Oralene Anderson Graves Simmons
KEYNOTE SPEAKER at the 2018 Martin Luther King, Jr. Annual Prayer Breakfast in Asheville, North Carolina
Dr. Oralene Anderson Graves Simmons, internationally recognized lifetime civil rights leader, is the award-winning visionary founder of Asheville’s annual Martin Luther King, Jr., Prayer Breakfast and distinguished recipient of the national MLK Commission’s “Making of the King Holiday Award” presented to her by Mrs. Coretta Scott King. Ms. Oralene Simmons speaks and teaches widely, inspiring audiences locally, nationally, and globally, about her journey in civil rights along a path of non-violence in the tradition of Dr. Martin Luther King, Jr. Her memoir, a book based on her inspirational lectures about her life, titled Journey to Myself, is scheduled for publication in 2018.
Mrs. Oralene Anderson Graves Simmons
Mrs. Coretta Scott King & Mrs. Oralene Anderson Graves Simmons
A native of Western North Carolina, where she’s been a pioneer in the civil rights movement since her school days, Ms. Simmons is longtime president of the Martin Luther King, Jr. Association of Asheville and Buncombe County and former co-chair of the North Carolina State Martin Luther King, Jr., Holiday Commission. For her pioneering civil rights work in the early 1960s, especially for her singular and courageous role in integrating the traditionally all-white Mars Hill College in 1961, Ms. Simmons first gained worldwide recognition when she was featured as a young leader in both Jet and Time magazines and later was honored with Mrs. Coretta Scott King at the United Nations headquarters in New York City in 1990.
Ms. Simmons is the great-granddaughter of Joseph Anderson, a slave who was held as collateral to guarantee a loan used to build Mars Hill College (now University) in Mars Hill, NC in 1856. One hundred and five years later, Oralene Graves became the first African American student enrolled at the college; since then, her daughter and granddaughter have also become alumnae. While she was in high school, bused from her home in Madison County to school in Buncombe County, Oralene Simmons was a member of ASCORE (the Asheville Student Committee on Racial Equality), an organization comprised of young black and white students working together for integration in the late 1950s and early 1960s.
Ms. Simmons is the recipient of numerous other distinguished honor awards, including “Most Outstanding Young Women of America” and most recently the Leadership Asheville Forum’s annual “Circle of Excellence Award” for community leadership and lifetime service. In 2016 she received North Carolina’s most distinguished “Order of the Long Leaf Pine,” as well as the Asheville Citizen-Times’s 2016 “Women Making History Award/Women Who Have Changed Asheville.” She was named one of “Asheville’s Living Treasures” in 2015, and the Buncombe County Commission named April 11, 2015 “Oralene Simmons Day” in recognition of her dedication to human rights and dignity.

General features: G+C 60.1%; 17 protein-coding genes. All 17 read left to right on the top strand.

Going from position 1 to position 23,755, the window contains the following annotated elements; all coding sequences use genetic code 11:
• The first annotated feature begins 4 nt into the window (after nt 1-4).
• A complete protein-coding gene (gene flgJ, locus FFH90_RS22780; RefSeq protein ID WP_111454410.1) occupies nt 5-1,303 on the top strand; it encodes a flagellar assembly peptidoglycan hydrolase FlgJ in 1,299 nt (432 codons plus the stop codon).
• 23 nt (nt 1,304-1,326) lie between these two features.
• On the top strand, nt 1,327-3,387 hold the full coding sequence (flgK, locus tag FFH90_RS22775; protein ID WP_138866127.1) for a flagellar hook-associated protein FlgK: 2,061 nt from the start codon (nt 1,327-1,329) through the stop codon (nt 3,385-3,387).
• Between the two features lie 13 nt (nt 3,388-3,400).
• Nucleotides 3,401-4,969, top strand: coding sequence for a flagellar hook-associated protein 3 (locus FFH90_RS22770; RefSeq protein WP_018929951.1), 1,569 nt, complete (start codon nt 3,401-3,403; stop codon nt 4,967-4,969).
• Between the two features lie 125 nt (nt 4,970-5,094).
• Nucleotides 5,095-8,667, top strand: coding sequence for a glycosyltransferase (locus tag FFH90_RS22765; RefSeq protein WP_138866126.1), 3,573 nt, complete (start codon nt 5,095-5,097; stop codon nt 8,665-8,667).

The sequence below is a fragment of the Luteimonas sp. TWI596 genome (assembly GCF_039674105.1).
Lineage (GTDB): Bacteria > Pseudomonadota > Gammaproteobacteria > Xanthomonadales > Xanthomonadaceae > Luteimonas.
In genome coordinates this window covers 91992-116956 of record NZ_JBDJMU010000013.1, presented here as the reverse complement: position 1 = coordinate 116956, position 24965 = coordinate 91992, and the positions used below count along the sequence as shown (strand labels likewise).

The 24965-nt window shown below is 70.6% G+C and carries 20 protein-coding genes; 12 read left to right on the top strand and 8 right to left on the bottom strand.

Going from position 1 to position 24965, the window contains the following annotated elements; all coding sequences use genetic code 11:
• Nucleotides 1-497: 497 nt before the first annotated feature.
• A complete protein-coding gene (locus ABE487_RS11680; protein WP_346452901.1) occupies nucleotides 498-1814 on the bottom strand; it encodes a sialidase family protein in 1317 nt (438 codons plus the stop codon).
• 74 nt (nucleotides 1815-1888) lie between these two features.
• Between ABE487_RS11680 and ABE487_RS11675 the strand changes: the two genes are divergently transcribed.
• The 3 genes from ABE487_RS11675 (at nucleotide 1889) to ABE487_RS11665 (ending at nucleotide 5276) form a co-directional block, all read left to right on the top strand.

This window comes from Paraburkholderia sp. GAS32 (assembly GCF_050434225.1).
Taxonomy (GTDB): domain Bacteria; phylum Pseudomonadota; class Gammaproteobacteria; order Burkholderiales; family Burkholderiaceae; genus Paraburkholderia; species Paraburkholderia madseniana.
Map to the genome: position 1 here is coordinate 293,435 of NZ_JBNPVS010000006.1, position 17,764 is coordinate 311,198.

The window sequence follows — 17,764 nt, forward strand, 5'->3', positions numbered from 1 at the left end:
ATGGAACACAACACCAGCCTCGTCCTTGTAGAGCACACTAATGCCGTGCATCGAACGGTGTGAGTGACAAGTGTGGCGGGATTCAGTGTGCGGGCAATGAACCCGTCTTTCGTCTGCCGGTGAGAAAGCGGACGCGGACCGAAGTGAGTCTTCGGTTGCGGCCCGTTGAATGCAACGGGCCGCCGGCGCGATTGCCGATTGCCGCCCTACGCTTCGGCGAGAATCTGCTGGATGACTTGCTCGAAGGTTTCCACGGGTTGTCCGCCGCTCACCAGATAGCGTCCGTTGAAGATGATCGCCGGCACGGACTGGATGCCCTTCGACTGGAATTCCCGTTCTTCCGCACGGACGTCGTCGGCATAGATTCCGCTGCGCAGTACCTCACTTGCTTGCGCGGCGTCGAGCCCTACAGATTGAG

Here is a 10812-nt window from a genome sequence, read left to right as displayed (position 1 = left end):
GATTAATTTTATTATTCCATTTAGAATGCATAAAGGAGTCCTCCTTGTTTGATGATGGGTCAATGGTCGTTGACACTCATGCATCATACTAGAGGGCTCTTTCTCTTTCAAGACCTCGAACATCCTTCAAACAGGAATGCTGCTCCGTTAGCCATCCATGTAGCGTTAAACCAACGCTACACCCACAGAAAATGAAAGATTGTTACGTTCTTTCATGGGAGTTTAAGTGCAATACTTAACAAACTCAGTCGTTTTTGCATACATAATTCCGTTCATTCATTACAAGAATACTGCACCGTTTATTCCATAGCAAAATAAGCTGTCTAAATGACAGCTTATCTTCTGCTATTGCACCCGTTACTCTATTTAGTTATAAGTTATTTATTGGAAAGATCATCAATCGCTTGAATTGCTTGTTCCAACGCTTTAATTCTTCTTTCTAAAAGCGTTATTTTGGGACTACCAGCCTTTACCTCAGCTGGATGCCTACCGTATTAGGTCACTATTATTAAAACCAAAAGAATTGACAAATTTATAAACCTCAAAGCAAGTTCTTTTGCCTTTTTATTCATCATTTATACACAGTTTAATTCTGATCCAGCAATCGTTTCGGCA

As the founding inspiration for the Martin Luther King, Jr., Annual Prayer Breakfast held each January in Asheville since 1982, when she worked as director of the Montford Community Center, where the first four breakfasts were held. In 1990 NC Gov. James G. Martin appointed Mrs. Simmons to co-chair the state Martin Luther King, Jr. Holiday Commission, and two years later the federal MLK Commission honored her with the “Making of the King Holiday Award,” presented by Mrs. Coretta Scott King. Later, in the early 1990s, Ms. Simmons was also instrumental in the development dedication of the Martin Luther King, Jr. Park in Asheville, and she served as chairperson for the fundraising and erecting of the MLK statue in the park.
After leaving the Montford Center in 1997, Ms. Simmons led the YMI Cultural Center as a nonprofit organization under contract with Asheville Parks & Recreation. Since her retirement as a Cultural Arts Supervisor after 27 years of service, she has been active with the restoration committee for the Anderson Rosenwald School in Mars Hill and as a public speaker. She studied Kingian Nonviolence Conflict Reconciliation at the University of Rhode Island, and in 2017 she was awarded an Honorary Associate of Applied Science Degree in Community Relations from Asheville-Buncombe Technical Community College. In the spring of 2018 Mrs. Simmons became Dr. Simmons, with the bestowal of an Honorary Doctorate of Humane Letters from Lenoir-Rhine University’s graduate program in Asheville, NC.